Eliza Doolittle (Capitol, 2011)

With two parents who are prominent players in London's theater scene, 23-year-old Eliza Doolittle (born Eliza Caird) is a young singer with some pedigree. Her self-titled debut CD was a top 5 hit on her home turf, and while her unapologetic Englishness may limit her exposure here, it's a likable pop record regardless.

The album is generally mid tempo, as Doolittle manages to stay away from ballads, overly blunt dance tracks, and hard rock. Still, Eliza Doolittle works pretty well by mixing different pop styles from different eras with subtle jazz, Latin and R&B influences and by keeping things sunny and upbeat. The lyrics cover the usual topics, but a few of the songs stick out. On the first single "Skinny Genes," Doolittle sings about having positive sexual chemistry with a partner she doesn't always see eye-to-eye with otherwise. On, my favorite song on the album, called "Nobody," she sings about defining and achieving success on her own terms, and not making herself something she's not just for a crack at fame. The biggest hit on the album is the soulful "Pack Up," on which Doolittle disregards other people's negative energy and moves forward.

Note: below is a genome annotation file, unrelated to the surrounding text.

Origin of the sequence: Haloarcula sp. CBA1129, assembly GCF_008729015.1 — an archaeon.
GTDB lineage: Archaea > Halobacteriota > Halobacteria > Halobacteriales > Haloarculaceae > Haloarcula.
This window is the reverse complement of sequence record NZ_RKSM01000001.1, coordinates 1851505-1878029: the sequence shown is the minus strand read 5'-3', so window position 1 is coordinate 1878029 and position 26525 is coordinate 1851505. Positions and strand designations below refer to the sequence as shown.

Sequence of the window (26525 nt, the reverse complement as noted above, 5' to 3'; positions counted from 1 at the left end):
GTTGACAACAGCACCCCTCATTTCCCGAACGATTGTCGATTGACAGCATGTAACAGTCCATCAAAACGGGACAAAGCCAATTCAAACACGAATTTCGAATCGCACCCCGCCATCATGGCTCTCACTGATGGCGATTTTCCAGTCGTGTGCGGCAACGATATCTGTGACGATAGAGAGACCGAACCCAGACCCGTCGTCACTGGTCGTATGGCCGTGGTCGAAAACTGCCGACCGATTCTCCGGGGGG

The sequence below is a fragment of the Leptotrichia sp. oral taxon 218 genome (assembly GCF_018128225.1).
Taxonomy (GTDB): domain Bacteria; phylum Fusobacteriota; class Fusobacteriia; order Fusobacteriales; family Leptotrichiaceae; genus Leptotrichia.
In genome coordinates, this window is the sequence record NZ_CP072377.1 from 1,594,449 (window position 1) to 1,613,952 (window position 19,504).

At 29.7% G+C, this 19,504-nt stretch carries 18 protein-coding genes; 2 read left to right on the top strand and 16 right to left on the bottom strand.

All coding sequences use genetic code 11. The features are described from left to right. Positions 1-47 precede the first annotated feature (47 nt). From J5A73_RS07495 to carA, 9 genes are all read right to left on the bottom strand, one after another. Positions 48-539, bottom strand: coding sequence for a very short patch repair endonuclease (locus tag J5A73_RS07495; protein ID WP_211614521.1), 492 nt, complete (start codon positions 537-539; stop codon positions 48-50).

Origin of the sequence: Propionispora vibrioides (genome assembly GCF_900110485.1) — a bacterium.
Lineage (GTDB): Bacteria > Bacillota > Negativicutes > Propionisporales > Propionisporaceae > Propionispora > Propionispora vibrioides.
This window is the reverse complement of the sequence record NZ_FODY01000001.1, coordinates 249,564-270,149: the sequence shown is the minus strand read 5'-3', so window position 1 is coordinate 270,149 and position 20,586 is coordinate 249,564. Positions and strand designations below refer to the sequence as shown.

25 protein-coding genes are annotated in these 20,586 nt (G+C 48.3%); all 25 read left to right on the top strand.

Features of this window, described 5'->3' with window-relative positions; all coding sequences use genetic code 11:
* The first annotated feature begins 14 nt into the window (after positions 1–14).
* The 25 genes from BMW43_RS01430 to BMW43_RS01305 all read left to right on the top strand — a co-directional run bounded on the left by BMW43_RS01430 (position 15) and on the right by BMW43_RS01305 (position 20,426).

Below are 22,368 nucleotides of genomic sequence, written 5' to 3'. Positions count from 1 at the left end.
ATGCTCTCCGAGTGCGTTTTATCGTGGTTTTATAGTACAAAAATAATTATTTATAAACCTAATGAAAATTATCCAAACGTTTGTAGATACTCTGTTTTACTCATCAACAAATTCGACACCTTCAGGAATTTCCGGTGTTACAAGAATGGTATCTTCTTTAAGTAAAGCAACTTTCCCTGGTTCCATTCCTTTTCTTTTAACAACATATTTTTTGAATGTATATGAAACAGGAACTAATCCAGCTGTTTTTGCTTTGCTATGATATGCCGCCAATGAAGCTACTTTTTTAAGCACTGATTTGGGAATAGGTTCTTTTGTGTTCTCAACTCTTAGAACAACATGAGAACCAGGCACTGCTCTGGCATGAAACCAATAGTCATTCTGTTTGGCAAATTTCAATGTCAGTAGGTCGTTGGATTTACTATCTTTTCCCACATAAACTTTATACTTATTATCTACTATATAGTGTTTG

Doolittle's voice is more pleasantly appealing than technically superior, but that's not necessarily a bad thing. Neither is her willingness to let her London accent come across loud and clear on the vocals. Eliza Doolittle ultimately strikes me as a good kid with some talent and a healthy attitude towards her work. Hopefully, she can maintain her charm and spirit as she matures with her music.

Overall grade: B

reviewed by Scott

"Pack Up"

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